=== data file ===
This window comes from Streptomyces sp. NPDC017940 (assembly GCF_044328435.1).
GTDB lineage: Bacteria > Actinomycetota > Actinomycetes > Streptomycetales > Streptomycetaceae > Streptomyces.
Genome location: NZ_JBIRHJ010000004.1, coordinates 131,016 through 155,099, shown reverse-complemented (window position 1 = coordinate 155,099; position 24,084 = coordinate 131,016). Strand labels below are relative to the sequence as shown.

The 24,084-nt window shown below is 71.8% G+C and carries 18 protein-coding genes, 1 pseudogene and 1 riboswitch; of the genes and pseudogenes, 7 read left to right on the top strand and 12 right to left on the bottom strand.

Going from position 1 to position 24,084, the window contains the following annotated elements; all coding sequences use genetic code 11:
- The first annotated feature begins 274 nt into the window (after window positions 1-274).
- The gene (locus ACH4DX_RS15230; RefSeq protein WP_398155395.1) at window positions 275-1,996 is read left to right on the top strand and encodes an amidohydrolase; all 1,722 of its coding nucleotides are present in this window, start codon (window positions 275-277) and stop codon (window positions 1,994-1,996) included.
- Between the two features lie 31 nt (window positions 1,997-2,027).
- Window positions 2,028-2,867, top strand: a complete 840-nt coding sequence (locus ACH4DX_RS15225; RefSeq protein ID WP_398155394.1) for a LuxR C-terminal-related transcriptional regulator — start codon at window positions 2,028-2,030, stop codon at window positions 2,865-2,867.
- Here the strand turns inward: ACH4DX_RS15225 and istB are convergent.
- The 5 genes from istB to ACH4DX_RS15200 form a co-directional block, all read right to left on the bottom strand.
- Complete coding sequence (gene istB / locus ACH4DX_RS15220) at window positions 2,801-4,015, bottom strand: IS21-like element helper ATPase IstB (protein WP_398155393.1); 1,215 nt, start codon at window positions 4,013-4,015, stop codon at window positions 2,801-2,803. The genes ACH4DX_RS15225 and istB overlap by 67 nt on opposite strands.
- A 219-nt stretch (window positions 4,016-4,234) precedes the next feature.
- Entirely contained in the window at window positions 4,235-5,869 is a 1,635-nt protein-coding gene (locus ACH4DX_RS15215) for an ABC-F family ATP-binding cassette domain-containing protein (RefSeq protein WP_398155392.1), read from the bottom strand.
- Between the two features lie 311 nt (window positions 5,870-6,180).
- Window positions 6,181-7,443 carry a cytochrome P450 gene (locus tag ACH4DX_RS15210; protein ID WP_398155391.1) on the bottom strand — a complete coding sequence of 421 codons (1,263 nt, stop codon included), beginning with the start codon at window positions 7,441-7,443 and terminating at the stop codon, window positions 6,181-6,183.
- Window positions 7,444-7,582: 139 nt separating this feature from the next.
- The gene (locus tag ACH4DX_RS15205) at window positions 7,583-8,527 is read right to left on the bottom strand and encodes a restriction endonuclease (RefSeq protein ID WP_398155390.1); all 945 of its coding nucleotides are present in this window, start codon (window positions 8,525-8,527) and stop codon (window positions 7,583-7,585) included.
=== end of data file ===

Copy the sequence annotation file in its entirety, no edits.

This window comes from Streptomyces sp. NPDC017940 (assembly GCF_044328435.1).
GTDB lineage: Bacteria > Actinomycetota > Actinomycetes > Streptomycetales > Streptomycetaceae > Streptomyces.
Genome location: NZ_JBIRHJ010000004.1, coordinates 131,016 through 155,099, shown reverse-complemented (window position 1 = coordinate 155,099; position 24,084 = coordinate 131,016). Strand labels below are relative to the sequence as shown.

The 24,084-nt window shown below is 71.8% G+C and carries 18 protein-coding genes, 1 pseudogene and 1 riboswitch; of the genes and pseudogenes, 7 read left to right on the top strand and 12 right to left on the bottom strand.

Going from position 1 to position 24,084, the window contains the following annotated elements; all coding sequences use genetic code 11:
- The first annotated feature begins 274 nt into the window (after window positions 1-274).
- The gene (locus ACH4DX_RS15230; RefSeq protein WP_398155395.1) at window positions 275-1,996 is read left to right on the top strand and encodes an amidohydrolase; all 1,722 of its coding nucleotides are present in this window, start codon (window positions 275-277) and stop codon (window positions 1,994-1,996) included.
- Between the two features lie 31 nt (window positions 1,997-2,027).
- Window positions 2,028-2,867, top strand: a complete 840-nt coding sequence (locus ACH4DX_RS15225; RefSeq protein ID WP_398155394.1) for a LuxR C-terminal-related transcriptional regulator — start codon at window positions 2,028-2,030, stop codon at window positions 2,865-2,867.
- Here the strand turns inward: ACH4DX_RS15225 and istB are convergent.
- The 5 genes from istB to ACH4DX_RS15200 form a co-directional block, all read right to left on the bottom strand.
- Complete coding sequence (gene istB / locus ACH4DX_RS15220) at window positions 2,801-4,015, bottom strand: IS21-like element helper ATPase IstB (protein WP_398155393.1); 1,215 nt, start codon at window positions 4,013-4,015, stop codon at window positions 2,801-2,803. The genes ACH4DX_RS15225 and istB overlap by 67 nt on opposite strands.
- A 219-nt stretch (window positions 4,016-4,234) precedes the next feature.
- Entirely contained in the window at window positions 4,235-5,869 is a 1,635-nt protein-coding gene (locus ACH4DX_RS15215) for an ABC-F family ATP-binding cassette domain-containing protein (RefSeq protein WP_398155392.1), read from the bottom strand.
- Between the two features lie 311 nt (window positions 5,870-6,180).
- Window positions 6,181-7,443 carry a cytochrome P450 gene (locus tag ACH4DX_RS15210; protein ID WP_398155391.1) on the bottom strand — a complete coding sequence of 421 codons (1,263 nt, stop codon included), beginning with the start codon at window positions 7,441-7,443 and terminating at the stop codon, window positions 6,181-6,183.
- Window positions 7,444-7,582: 139 nt separating this feature from the next.
- The gene (locus tag ACH4DX_RS15205) at window positions 7,583-8,527 is read right to left on the bottom strand and encodes a restriction endonuclease (RefSeq protein ID WP_398155390.1); all 945 of its coding nucleotides are present in this window, start codon (window positions 8,525-8,527) and stop codon (window positions 7,583-7,585) included.